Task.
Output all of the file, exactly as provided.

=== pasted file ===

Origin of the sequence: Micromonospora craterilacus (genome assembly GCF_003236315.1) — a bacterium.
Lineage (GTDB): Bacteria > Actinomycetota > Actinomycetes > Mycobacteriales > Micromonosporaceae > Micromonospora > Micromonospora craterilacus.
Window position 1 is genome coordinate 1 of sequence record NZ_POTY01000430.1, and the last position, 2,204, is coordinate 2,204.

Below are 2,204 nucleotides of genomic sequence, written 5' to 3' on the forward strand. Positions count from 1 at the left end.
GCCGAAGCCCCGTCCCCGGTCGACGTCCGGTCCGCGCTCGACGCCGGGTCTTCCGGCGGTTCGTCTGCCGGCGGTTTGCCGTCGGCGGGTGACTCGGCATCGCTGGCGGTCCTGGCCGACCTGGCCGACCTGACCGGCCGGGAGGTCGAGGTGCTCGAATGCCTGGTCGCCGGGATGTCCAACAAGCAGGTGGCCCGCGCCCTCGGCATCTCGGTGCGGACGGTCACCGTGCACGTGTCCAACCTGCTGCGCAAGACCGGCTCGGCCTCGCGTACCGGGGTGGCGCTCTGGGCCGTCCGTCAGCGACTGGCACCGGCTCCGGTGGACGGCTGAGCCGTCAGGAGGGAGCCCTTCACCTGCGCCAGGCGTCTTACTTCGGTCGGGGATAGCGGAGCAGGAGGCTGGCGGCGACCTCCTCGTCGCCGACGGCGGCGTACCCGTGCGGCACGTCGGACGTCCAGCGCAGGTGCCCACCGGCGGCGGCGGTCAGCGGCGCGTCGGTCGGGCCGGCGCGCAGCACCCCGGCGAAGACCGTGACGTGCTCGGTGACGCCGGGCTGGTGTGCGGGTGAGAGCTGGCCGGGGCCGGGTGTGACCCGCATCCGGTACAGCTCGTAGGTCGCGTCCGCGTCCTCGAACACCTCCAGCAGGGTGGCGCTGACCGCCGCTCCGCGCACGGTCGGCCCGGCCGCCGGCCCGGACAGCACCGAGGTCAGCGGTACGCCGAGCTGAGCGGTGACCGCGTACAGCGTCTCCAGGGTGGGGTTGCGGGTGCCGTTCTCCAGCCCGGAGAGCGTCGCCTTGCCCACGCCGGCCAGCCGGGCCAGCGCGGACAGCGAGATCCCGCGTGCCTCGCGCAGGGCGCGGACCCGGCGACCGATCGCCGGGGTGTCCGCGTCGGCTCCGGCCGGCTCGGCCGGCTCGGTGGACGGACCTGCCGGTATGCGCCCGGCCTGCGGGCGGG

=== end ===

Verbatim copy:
Origin of the sequence: Micromonospora craterilacus (genome assembly GCF_003236315.1) — a bacterium.
Lineage (GTDB): Bacteria > Actinomycetota > Actinomycetes > Mycobacteriales > Micromonosporaceae > Micromonospora > Micromonospora craterilacus.
Window position 1 is genome coordinate 1 of sequence record NZ_POTY01000430.1, and the last position, 2,204, is coordinate 2,204.

Below are 2,204 nucleotides of genomic sequence, written 5' to 3' on the forward strand. Positions count from 1 at the left end.
GCCGAAGCCCCGTCCCCGGTCGACGTCCGGTCCGCGCTCGACGCCGGGTCTTCCGGCGGTTCGTCTGCCGGCGGTTTGCCGTCGGCGGGTGACTCGGCATCGCTGGCGGTCCTGGCCGACCTGGCCGACCTGACCGGCCGGGAGGTCGAGGTGCTCGAATGCCTGGTCGCCGGGATGTCCAACAAGCAGGTGGCCCGCGCCCTCGGCATCTCGGTGCGGACGGTCACCGTGCACGTGTCCAACCTGCTGCGCAAGACCGGCTCGGCCTCGCGTACCGGGGTGGCGCTCTGGGCCGTCCGTCAGCGACTGGCACCGGCTCCGGTGGACGGCTGAGCCGTCAGGAGGGAGCCCTTCACCTGCGCCAGGCGTCTTACTTCGGTCGGGGATAGCGGAGCAGGAGGCTGGCGGCGACCTCCTCGTCGCCGACGGCGGCGTACCCGTGCGGCACGTCGGACGTCCAGCGCAGGTGCCCACCGGCGGCGGCGGTCAGCGGCGCGTCGGTCGGGCCGGCGCGCAGCACCCCGGCGAAGACCGTGACGTGCTCGGTGACGCCGGGCTGGTGTGCGGGTGAGAGCTGGCCGGGGCCGGGTGTGACCCGCATCCGGTACAGCTCGTAGGTCGCGTCCGCGTCCTCGAACACCTCCAGCAGGGTGGCGCTGACCGCCGCTCCGCGCACGGTCGGCCCGGCCGCCGGCCCGGACAGCACCGAGGTCAGCGGTACGCCGAGCTGAGCGGTGACCGCGTACAGCGTCTCCAGGGTGGGGTTGCGGGTGCCGTTCTCCAGCCCGGAGAGCGTCGCCTTGCCCACGCCGGCCAGCCGGGCCAGCGCGGACAGCGAGATCCCGCGTGCCTCGCGCAGGGCGCGGACCCGGCGACCGATCGCCGGGGTGTCCGCGTCGGCTCCGGCCGGCTCGGCCGGCTCGGTGGACGGACCTGCCGGTATGCGCCCGGCCTGCGGGCGGG